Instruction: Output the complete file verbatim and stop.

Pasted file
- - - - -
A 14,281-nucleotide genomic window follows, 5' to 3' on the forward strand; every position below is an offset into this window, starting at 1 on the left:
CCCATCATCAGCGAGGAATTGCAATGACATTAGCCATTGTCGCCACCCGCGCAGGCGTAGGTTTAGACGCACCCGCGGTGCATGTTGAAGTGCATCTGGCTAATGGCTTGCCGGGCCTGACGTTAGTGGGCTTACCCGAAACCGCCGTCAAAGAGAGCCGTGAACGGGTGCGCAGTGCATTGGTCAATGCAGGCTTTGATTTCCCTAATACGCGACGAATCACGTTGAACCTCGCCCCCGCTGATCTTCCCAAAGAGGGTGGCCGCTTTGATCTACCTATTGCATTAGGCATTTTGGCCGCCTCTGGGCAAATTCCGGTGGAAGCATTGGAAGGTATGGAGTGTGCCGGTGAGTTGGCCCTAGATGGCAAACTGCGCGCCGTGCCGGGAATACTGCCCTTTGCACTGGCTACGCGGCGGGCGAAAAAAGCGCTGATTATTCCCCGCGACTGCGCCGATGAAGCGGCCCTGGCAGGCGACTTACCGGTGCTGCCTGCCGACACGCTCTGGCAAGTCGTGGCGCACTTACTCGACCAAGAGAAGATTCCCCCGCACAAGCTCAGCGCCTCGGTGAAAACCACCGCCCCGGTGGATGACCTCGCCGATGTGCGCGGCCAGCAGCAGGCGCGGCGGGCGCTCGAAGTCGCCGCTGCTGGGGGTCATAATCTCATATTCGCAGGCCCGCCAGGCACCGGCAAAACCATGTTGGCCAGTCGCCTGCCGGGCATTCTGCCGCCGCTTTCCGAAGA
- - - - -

A 14,281-nucleotide genomic window follows, 5' to 3' on the forward strand; every position below is an offset into this window, starting at 1 on the left:
CCCATCATCAGCGAGGAATTGCAATGACATTAGCCATTGTCGCCACCCGCGCAGGCGTAGGTTTAGACGCACCCGCGGTGCATGTTGAAGTGCATCTGGCTAATGGCTTGCCGGGCCTGACGTTAGTGGGCTTACCCGAAACCGCCGTCAAAGAGAGCCGTGAACGGGTGCGCAGTGCATTGGTCAATGCAGGCTTTGATTTCCCTAATACGCGACGAATCACGTTGAACCTCGCCCCCGCTGATCTTCCCAAAGAGGGTGGCCGCTTTGATCTACCTATTGCATTAGGCATTTTGGCCGCCTCTGGGCAAATTCCGGTGGAAGCATTGGAAGGTATGGAGTGTGCCGGTGAGTTGGCCCTAGATGGCAAACTGCGCGCCGTGCCGGGAATACTGCCCTTTGCACTGGCTACGCGGCGGGCGAAAAAAGCGCTGATTATTCCCCGCGACTGCGCCGATGAAGCGGCCCTGGCAGGCGACTTACCGGTGCTGCCTGCCGACACGCTCTGGCAAGTCGTGGCGCACTTACTCGACCAAGAGAAGATTCCCCCGCACAAGCTCAGCGCCTCGGTGAAAACCACCGCCCCGGTGGATGACCTCGCCGATGTGCGCGGCCAGCAGCAGGCGCGGCGGGCGCTCGAAGTCGCCGCTGCTGGGGGTCATAATCTCATATTCGCAGGCCCGCCAGGCACCGGCAAAACCATGTTGGCCAGTCGCCTGCCGGGCATTCTGCCGCCGCTTTCCGAAGA